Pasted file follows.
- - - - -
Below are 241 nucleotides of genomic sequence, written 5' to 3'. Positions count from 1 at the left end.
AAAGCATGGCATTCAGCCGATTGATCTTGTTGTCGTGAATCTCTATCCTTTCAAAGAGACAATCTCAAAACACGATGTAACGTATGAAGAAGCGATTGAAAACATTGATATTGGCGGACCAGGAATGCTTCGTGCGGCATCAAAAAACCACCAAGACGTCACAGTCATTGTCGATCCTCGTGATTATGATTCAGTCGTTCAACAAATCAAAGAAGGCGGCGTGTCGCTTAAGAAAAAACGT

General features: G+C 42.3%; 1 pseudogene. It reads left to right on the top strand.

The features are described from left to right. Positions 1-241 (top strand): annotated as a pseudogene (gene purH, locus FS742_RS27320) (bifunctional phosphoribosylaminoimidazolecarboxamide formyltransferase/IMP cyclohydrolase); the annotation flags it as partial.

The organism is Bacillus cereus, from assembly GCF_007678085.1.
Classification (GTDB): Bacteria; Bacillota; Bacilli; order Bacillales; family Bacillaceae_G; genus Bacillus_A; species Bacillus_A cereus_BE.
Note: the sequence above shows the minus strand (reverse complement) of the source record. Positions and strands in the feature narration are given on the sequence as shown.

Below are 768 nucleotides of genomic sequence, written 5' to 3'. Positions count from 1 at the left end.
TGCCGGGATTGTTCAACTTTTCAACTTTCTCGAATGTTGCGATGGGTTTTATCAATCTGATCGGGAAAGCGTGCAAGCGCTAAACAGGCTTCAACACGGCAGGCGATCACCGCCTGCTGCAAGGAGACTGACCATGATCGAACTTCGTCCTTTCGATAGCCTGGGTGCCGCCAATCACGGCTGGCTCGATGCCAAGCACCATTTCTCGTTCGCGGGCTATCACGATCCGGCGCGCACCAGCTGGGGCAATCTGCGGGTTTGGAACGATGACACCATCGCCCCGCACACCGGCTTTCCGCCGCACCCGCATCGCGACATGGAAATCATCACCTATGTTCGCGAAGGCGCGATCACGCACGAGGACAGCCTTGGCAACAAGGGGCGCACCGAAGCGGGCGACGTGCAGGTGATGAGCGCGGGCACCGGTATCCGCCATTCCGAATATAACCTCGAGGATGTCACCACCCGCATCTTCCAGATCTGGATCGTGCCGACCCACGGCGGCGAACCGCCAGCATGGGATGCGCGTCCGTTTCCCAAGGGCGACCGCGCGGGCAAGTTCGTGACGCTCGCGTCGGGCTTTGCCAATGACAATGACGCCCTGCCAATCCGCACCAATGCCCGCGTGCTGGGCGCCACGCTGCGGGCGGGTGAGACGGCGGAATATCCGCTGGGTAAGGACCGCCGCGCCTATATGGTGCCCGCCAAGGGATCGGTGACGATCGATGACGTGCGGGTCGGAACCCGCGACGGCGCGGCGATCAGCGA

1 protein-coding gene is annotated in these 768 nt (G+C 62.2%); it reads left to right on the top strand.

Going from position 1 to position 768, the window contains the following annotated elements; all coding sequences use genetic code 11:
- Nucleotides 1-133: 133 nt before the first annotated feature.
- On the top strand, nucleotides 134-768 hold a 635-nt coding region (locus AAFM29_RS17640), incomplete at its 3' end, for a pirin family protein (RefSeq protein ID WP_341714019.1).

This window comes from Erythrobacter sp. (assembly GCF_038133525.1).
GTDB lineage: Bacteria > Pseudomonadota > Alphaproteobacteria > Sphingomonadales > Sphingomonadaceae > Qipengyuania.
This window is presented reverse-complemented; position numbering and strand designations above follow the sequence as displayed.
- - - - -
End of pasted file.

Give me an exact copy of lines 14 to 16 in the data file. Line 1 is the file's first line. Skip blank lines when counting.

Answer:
This window comes from Erythrobacter sp. (assembly GCF_038133525.1).
GTDB lineage: Bacteria > Pseudomonadota > Alphaproteobacteria > Sphingomonadales > Sphingomonadaceae > Qipengyuania.
This window is presented reverse-complemented; position numbering and strand designations above follow the sequence as displayed.